Peace of mind because your end of life CentOS 8 distribution keeps running securely

Switching extended lifecycle supportis easy as 1-2-3

It’s quick and easy to enable extended lifecycle support across your CentOS 8 fleet. All it takes is running a short script on your Linux servers, and you’re up and running with TuxCare’s end of life support for CentOS 8. We also give you the option to run a local mirror of all the TuxCare extended lifecycle support updates, all easily done using rsync.

Supported packages

You can rely on TuxCare to continually update kernel, Apache, PHP, Glibc, OpenSSL, OpenSSH, and
Python packages.

That includes ...

  • acpid
  • glibc
  • attr
  • php
  • info
  • Iptstate
  • gdb
  • glib2
  • bash
  • basesystem
  • authconfig
  • zlib
  • acl
  • ed
  • lslk
  • blktrace
  • bc
  • openssh
  • device-mapper
  • dhclient
  • dhcpv6
  • bzip2
  • busybox
  • bridge-utils
  • httpd
  • userspace packages
  • crash
  • cyrus-imapd
  • cyrus-sasl

Extended Lifecycle Support for
major Enterprise Linux Distributions

TuxCare’s Extended Lifecycle Support is also available for other operating systems, including:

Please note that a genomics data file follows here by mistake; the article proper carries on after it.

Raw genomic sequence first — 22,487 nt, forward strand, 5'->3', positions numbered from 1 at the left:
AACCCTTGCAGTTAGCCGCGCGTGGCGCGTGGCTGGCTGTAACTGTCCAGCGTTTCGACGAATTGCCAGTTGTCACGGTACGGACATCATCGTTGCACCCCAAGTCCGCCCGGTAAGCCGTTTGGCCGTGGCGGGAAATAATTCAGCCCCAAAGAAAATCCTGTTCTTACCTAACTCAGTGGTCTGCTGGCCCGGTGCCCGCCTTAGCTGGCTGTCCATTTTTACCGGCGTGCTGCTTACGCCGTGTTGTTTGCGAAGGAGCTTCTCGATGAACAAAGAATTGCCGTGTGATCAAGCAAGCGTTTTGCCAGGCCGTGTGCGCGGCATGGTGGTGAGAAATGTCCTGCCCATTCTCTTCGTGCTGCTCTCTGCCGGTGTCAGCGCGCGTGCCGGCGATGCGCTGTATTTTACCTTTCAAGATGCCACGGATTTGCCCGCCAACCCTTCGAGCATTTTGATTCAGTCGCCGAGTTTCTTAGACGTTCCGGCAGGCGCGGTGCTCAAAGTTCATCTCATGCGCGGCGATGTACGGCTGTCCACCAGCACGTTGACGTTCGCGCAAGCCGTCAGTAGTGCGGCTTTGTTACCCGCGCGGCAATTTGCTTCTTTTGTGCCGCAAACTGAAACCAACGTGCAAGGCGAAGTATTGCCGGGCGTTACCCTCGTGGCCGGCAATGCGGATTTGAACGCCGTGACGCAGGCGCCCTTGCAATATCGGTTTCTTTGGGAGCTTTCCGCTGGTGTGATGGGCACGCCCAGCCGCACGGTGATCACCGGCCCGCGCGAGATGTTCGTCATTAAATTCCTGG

Extended Lifecycle Support for CentOS Stream 8

End of life: June 2024

You can rely on Extended Lifecycle Support for CentOS Stream 8 to continue receiving security updates all the way through June 2028 – so that you have enough time to migrate to another Linux distribution securely.

Extended Lifecycle Support for CentOS 6

End of life: December 2020

TuxCare’s Extended Lifecycle Support gives you the same official security patches you used to get with CentOS 6, and we’ll continue to provide you with ongoing security support right through to November 2026.

Extended Lifecycle Support for CentOS 7

End of life: June 2024

CentOS 7 is going end of life in June 2024, but you can enjoy ongoing security updates through June 2029 with our Extended Lifecycle Support – buying time to plan your migration, while keeping your workload safe.

Extended Lifecycle Support for Oracle Linux 6

End of life: March 2021

TuxCare will deliver Extended Lifecycle Support for Oracle Linux 6 until December 2024, saving you significantly on costs compared to Oracle Linux Premier Support while providing the same vulnerability coverage.

Extended Lifecycle Support for PHP

End of life: Extended Lifecycle Support for PHP

Buy yourself and your organization time to develop new production code while receiving ongoing security patches for out-of-support PHP versions with Extended Lifecycle Support to maintain the safety of your systems.

Extended Lifecycle Support for Python 2.x

End of life: January 2020

Python Extended Lifecycle Service from TuxCare breathes new life into code written for Python 2.7 so you can continue using your existing software on AlmaLinux, Rocky, or Red Hat Enterprise Linux 9 as before.